Is this correct?

    Thanks again.

    S.
  • mcgivormcgivor Posts: 2,212Solar Expert ✭✭✭✭✭
    edited February 24 #6
    Correct, wiring this way would be convenient as all equipment is in a single location.
    Usually on the label in the back of the panel, it will state maximum fuse size, I have 10A on my 250W strings with no issues for over a year now, FWIW 
    1500W, 6× Schutten 250W Poly panels , Schneider MPPT 60 150 CC, Schneider SW 2524 inverter, 400Ah LFP 24V nominal battery bank 

  • PhotowhitPhotowhit Posts: 4,707Solar Expert ✭✭✭✭
    With 2 string, you don't need to protection for each string, just a breaker near the power center mostly to turn them on and off for other things. The protection on each string is just to protect the other string, since they have no more power than a single string, they can't over power the other string.

    I would use branch connecters to combine them on the roof and bring them to a single breaker just before the charge controller. It's nice to have a breaker after the charge controller as well, so it can be isolated. A 30 amp DC rated breaker should be fine. I'm pretty sure they make a 25 amp, but couldn't find it on NAWS new web site.

    https://www.solar-electric.com/midnite-solar-mnepv-30-amps-circuit-breaker.html


    Home system 4000 watt (Evergreen) array standing, with 2 Midnite Classic Lites,  Midnite E-panel, Prosine 1800 and Exeltech 1100, ForkLift battery. Off grid for @13 of last 14 years. 1000 watts being added to current CC, @2700 watts to be added with an additional CC.
  • mcgivormcgivor Posts: 2,212Solar Expert ✭✭✭✭✭
    Agreed there is no need to have separate breakers, but it is a convenient way to monitor each strings output once in a while, without having to climb up on the roof, a few bird bombs could drag down a string and go unnoticed.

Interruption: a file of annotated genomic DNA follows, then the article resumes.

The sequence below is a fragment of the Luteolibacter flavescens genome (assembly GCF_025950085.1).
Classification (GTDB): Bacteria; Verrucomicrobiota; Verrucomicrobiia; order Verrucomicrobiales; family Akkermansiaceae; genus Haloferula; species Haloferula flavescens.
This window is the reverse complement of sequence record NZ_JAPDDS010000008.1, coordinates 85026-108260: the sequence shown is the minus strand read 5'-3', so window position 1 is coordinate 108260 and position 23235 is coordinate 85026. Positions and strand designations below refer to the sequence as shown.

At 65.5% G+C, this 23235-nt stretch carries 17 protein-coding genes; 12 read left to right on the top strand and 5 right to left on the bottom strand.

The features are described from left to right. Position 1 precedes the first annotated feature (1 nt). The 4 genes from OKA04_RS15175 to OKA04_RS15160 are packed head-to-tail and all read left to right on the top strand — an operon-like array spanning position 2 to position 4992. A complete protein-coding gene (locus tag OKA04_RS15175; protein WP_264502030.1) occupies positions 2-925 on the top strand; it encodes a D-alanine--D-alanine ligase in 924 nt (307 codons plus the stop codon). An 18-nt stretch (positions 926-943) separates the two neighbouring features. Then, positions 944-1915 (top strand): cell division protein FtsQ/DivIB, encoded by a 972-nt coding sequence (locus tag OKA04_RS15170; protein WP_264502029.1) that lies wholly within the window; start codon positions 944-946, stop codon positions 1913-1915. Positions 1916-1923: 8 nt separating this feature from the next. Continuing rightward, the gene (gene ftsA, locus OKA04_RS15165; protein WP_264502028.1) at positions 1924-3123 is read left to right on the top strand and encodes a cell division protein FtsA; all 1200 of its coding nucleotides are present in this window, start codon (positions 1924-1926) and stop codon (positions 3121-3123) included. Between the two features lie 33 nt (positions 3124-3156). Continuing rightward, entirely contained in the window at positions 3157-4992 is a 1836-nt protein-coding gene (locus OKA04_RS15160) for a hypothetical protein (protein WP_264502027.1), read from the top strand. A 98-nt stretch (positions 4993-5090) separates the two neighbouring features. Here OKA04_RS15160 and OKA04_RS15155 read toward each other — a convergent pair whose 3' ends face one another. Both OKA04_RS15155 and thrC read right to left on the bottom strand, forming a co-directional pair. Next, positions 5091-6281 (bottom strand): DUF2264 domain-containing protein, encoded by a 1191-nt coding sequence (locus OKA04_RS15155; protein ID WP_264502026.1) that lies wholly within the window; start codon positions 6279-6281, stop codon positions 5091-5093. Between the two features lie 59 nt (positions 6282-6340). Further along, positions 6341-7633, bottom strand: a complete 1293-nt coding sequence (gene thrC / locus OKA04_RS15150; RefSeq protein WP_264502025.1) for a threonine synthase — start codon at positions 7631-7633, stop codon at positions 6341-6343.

1500W, 6× Schutten 250W Poly panels , Schneider MPPT 60 150 CC, Schneider SW 2524 inverter, 400Ah LFP 24V nominal battery bank 

  • PNW_StevePNW_Steve Posts: 37Registered Users ✭✭
    THANK YOU!

    I appreciate the assistance.  

    Is there any down side to using branch connectors and a single breaker?
  • PhotowhitPhotowhit Posts: 4,707Solar Expert ✭✭✭✭
    As @mcgivor said, it would be easier to determine if you have an obstruction on one series of panels. I suspect you'll have them flat mounted and it will be hard to see if you had dirtied a panel on one string. If they are oriented the same direction, you could 'see' if there was a problem by comparing output.
    Home system 4000 watt (Evergreen) array standing, with 2 Midnite Classic Lites,  Midnite E-panel, Prosine 1800 and Exeltech 1100, ForkLift battery. Off grid for @13 of last 14 years. 1000 watts being added to current CC, @2700 watts to be added with an additional CC.
  • mcgivormcgivor Posts: 2,212Solar Expert ✭✭✭✭✭
    There is no advantage to using two breakers over one, other than the aforementioned ease of checking each strings output. As part of regular maintenance I check weekly with such a setup, the reward was finding a bad MC4 connector which was cracked and high resistance, it only took a few seconds to reveal there was a problem. A similar problem with a single breaker may have gone unnoticed until there was a complete failure, having said that I'm  maintenance oriented, believing maintenance is cheaper than repair, many years of experience has taught me this.FWIW